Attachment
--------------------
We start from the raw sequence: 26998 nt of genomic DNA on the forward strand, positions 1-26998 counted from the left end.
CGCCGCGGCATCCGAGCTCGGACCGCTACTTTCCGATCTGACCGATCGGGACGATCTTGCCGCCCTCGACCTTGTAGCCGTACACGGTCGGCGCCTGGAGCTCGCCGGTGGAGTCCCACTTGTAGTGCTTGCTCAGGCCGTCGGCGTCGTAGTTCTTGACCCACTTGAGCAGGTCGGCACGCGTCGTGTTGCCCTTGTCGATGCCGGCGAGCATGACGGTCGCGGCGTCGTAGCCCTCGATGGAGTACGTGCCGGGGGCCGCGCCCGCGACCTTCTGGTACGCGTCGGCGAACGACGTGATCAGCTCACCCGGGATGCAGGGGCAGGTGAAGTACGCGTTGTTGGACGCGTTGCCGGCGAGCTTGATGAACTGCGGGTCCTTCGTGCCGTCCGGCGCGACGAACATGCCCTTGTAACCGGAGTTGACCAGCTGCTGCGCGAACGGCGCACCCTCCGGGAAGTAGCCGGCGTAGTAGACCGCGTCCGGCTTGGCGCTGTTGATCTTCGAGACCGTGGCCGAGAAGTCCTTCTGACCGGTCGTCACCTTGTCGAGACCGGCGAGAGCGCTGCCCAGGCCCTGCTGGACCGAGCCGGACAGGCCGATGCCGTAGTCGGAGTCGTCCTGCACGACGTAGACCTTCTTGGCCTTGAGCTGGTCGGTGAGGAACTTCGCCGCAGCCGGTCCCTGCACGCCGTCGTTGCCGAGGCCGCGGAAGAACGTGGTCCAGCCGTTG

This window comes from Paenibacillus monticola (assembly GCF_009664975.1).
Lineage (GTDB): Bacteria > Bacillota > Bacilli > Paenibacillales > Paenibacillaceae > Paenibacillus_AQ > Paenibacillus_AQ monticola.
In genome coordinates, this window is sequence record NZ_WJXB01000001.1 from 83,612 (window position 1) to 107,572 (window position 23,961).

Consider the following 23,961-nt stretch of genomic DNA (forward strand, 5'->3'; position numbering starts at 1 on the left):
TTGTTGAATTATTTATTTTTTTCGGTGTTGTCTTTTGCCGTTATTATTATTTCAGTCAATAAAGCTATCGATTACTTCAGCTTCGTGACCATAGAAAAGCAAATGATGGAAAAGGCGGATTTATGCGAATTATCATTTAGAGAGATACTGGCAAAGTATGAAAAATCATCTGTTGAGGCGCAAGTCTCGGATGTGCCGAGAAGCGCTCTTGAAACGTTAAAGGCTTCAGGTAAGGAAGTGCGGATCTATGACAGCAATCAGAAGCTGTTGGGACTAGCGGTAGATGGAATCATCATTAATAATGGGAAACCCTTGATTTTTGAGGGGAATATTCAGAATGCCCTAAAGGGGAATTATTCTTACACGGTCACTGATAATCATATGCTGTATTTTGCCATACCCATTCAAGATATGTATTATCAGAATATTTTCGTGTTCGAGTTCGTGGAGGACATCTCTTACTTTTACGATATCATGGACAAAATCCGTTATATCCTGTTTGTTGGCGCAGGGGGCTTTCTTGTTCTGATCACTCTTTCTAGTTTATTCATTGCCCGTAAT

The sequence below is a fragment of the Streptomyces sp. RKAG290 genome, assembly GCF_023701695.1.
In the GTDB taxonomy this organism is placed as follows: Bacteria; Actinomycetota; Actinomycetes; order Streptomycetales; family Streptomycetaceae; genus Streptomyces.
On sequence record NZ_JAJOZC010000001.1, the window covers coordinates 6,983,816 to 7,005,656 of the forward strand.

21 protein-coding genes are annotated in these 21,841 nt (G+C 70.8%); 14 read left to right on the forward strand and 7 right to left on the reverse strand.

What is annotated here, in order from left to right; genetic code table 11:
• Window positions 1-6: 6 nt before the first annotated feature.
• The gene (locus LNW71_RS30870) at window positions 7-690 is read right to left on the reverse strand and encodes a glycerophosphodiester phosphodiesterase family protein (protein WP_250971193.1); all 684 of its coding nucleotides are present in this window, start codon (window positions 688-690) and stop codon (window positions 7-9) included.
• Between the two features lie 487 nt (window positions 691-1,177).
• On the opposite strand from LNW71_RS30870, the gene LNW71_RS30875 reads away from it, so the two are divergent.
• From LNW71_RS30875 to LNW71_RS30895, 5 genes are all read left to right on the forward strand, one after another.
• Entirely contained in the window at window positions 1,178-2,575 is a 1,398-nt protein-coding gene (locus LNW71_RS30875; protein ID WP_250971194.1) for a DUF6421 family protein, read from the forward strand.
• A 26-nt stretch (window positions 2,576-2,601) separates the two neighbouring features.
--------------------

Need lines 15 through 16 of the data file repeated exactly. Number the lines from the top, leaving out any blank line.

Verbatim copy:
• Between the two features lie 487 nt (window positions 691-1,177).
• On the opposite strand from LNW71_RS30870, the gene LNW71_RS30875 reads away from it, so the two are divergent.